Animistic pragmatism and native ways of knowing: adaptive strategies for overcoming the struggle for food in the sub-Arctic.

https://arctichealth.org/en/permalink/ahliterature107659
Source
Pages 811-817 in N. Murphy and A. Parkinson, eds. Circumpolar Health 2012: Circumpolar Health Comes Full Circle. Proceedings of the 15th International Congress on Circumpolar Health, Fairbanks, Alaska, USA, August 5-10, 2012. International Journal of Circumpolar Health 2013;72 (Suppl 1):811-817
Publication Type
Article
Date
2013
environmental challenges like food security. Results. Native elders have been the embodiment of trans-generational distributed cognition,1 for example, collective memory, norms, information, knowledge, technical skills and experimental adaptive strategies. Th ey are human "supercomputers," historical
  1 document  
Author
Raymond Anthony
Author Affiliation
Department of Philosophy, University of Alaska Anchorage, Anchorage, AK 99508, USA
Source
Pages 811-817 in N. Murphy and A. Parkinson, eds. Circumpolar Health 2012: Circumpolar Health Comes Full Circle. Proceedings of the 15th International Congress on Circumpolar Health, Fairbanks, Alaska, USA, August 5-10, 2012. International Journal of Circumpolar Health 2013;72 (Suppl 1):811-817
Date
2013
Language
English
Publication Type
Article
Digital File Format
Text - PDF
Physical Holding
University of Alaska Anchorage
Keywords
Alaska
Arctic Regions
Culture
Environment
Food Supply
Humans
Indians, North American - ethnology - psychology
Philosophy
Abstract
Subsistence norms are part of the "ecosophy" or ecological philosophy of Alaska Native Peoples in the sub-Arctic, such as the Inupiat of Seward Peninsula. This kind of animistic pragmatism is a special source of practical wisdom that spans over thousands of years and which has been instrumental in the Iñupiat's struggle to survive and thrive in harsh and evolving environments.
I hope to show how narrative in relationship to the "ecosophy" of Alaska Native peoples can help to promote a more ecological orientation to address food insecurity in rural communities in Alaska. Alaska Native ecosophy recommends central values and virtues necessary to help address concerns in Alaska's rural communities.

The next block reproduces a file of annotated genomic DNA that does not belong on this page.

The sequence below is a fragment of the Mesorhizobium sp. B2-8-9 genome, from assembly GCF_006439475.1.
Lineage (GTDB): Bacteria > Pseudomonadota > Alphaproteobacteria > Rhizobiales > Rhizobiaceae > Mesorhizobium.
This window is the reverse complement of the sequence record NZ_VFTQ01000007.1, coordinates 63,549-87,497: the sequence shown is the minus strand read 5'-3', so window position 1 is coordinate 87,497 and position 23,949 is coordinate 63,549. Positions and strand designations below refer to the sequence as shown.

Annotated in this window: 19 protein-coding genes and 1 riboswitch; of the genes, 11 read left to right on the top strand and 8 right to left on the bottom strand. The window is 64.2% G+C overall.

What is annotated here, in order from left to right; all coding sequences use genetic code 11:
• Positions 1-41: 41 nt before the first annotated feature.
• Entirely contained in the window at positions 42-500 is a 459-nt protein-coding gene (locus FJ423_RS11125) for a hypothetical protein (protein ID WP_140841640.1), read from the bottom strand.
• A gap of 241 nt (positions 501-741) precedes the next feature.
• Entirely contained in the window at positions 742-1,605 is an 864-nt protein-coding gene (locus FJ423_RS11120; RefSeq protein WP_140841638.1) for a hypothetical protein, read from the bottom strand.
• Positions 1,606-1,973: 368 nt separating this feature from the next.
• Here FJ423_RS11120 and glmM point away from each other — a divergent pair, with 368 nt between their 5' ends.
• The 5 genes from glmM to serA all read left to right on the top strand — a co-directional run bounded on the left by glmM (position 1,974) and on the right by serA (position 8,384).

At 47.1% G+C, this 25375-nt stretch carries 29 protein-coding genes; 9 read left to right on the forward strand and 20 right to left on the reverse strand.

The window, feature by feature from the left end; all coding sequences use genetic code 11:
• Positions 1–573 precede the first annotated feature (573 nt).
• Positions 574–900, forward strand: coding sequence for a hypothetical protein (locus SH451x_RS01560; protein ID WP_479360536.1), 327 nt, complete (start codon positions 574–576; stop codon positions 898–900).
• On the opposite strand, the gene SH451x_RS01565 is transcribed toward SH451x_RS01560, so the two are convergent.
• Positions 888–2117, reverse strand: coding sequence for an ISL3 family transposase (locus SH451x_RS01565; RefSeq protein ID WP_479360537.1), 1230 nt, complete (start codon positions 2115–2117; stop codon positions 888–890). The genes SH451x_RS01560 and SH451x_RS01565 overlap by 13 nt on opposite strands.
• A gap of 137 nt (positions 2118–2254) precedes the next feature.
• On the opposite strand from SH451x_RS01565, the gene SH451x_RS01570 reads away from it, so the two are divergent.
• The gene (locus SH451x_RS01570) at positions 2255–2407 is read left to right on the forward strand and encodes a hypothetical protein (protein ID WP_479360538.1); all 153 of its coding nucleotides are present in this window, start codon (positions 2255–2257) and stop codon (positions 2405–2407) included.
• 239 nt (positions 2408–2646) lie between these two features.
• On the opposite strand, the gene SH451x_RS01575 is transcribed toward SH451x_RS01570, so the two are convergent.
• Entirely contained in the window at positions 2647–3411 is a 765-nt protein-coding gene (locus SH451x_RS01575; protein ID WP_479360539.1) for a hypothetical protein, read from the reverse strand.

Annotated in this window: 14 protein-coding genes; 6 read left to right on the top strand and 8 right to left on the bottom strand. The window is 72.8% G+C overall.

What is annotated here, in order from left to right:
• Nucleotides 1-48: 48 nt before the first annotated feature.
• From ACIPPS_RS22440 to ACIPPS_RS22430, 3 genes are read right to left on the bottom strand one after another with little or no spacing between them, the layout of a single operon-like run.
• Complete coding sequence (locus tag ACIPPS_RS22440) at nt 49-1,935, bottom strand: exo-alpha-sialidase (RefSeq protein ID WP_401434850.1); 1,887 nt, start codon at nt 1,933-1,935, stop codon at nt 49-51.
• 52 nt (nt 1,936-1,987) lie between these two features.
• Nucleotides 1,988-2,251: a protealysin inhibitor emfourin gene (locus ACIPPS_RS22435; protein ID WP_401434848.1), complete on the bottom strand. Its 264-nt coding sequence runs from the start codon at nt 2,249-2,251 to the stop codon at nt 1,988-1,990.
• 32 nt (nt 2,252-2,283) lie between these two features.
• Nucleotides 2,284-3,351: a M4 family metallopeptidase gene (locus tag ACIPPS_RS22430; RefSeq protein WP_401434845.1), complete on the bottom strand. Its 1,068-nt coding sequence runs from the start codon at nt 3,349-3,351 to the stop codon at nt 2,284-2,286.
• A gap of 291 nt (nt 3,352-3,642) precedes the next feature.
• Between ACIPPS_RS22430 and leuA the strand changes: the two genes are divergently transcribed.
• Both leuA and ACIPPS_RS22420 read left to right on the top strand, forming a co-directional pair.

Here, I will tease out the nature of this "ecosophy" in terms of animistic pragmatism and then show why this form of pragmatism can be instrumental for problematizing multi-scalar, intergenerational, uncertain and complex environmental challenges like food security.
Native elders have been the embodiment of trans-generational distributed cognition, for example, collective memory, norms, information, knowledge, technical skills and experimental adaptive strategies. They are human "supercomputers," historical epistemologists and moral philosophers of a sort who use narrative, a form of moral testimony, to help their communities face challenges and seize opportunities in the wake of an ever-changing landscape.
The "ecosophy" of the Iñupiat of Seward Peninsula offers examples of "focal practices", which are essential for environmental education. These focal practices instil key virtues, namely humility, gratitude, self-reliance, attentiveness, responsibility and responsiveness, that are necessary for subsistence living.
Notes
Cites: J Med Philos. 1996 Jun;21(3):303-208803811
PubMed ID
23986900 View in PubMed
Documents
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A scoping review of traditional food security in Alaska.

https://arctichealth.org/en/permalink/ahliterature298121
Source
Int J Circumpolar Health. 2018 12; 77(1):1419678
Publication Type
Journal Article
Research Support, N.I.H., Extramural
Research Support, U.S. Gov't, Non-P.H.S.
Review
Date
12-2018
Author
Amanda Walch
Philip Loring
Rhonda Johnson
Melissa Tholl
Andrea Bersamin
Author Affiliation
a Department of Biology & Wildlife , University of Alaska Fairbanks , Fairbanks , AK , USA.
Source
Int J Circumpolar Health. 2018 12; 77(1):1419678
Date
12-2018
Language
English
Publication Type
Journal Article
Research Support, N.I.H., Extramural
Research Support, U.S. Gov't, Non-P.H.S.
Review
Keywords
Alaska
Alaska Natives
Food
Food Supply
Humans
Abstract
Food insecurity is a public health concern. The pillars of food security include food access, availability and utilisation. For some indigenous peoples, the pillars may focus on traditional foods.
To conduct a scoping review on traditional foods and food security in Alaska.
Google Scholar and the High North Research Documents were used to search for relevant primary research using the following terms: “traditional foods”, “food security”, “access”, “availability”, “utilisation”, “Alaska”, “Alaska Native” and “indigenous”.
Twenty four articles from Google Scholar and four articles from the High North Research Documents met the inclusion criteria. The articles revealed three types of research approaches, those that quantified traditional food intake (n=18), those that quantified food security (n=2), and qualitative articles that addressed at least one pillar of food security (n=8).